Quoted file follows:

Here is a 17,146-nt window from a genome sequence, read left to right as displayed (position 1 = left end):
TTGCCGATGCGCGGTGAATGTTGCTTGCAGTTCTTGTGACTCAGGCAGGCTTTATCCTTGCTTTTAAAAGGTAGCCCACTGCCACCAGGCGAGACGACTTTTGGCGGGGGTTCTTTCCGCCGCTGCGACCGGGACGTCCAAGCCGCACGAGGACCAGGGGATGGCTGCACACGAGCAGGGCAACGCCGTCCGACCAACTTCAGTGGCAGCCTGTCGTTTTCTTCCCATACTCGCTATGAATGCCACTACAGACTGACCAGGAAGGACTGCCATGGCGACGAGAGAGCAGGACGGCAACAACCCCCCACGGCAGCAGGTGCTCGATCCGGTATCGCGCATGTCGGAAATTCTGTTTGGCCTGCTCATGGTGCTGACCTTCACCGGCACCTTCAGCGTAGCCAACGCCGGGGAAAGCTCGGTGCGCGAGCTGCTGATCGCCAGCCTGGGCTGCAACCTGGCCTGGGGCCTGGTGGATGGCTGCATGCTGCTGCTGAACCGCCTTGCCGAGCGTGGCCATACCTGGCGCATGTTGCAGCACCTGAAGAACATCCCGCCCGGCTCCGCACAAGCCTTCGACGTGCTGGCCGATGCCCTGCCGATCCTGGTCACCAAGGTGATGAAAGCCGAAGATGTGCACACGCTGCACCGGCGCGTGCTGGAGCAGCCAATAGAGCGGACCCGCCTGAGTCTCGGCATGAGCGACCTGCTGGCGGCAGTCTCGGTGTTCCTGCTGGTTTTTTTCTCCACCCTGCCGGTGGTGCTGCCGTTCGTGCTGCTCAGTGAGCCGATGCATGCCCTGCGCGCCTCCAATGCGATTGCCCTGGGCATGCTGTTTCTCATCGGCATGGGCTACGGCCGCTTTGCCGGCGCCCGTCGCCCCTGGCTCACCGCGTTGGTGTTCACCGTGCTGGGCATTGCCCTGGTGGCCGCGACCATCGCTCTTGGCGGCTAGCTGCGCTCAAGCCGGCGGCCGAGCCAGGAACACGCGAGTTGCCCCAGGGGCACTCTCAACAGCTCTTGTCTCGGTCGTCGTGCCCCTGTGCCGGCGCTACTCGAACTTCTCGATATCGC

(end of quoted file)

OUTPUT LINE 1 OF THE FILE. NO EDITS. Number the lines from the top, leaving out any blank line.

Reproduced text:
Here is a 17,146-nt window from a genome sequence, read left to right as displayed (position 1 = left end):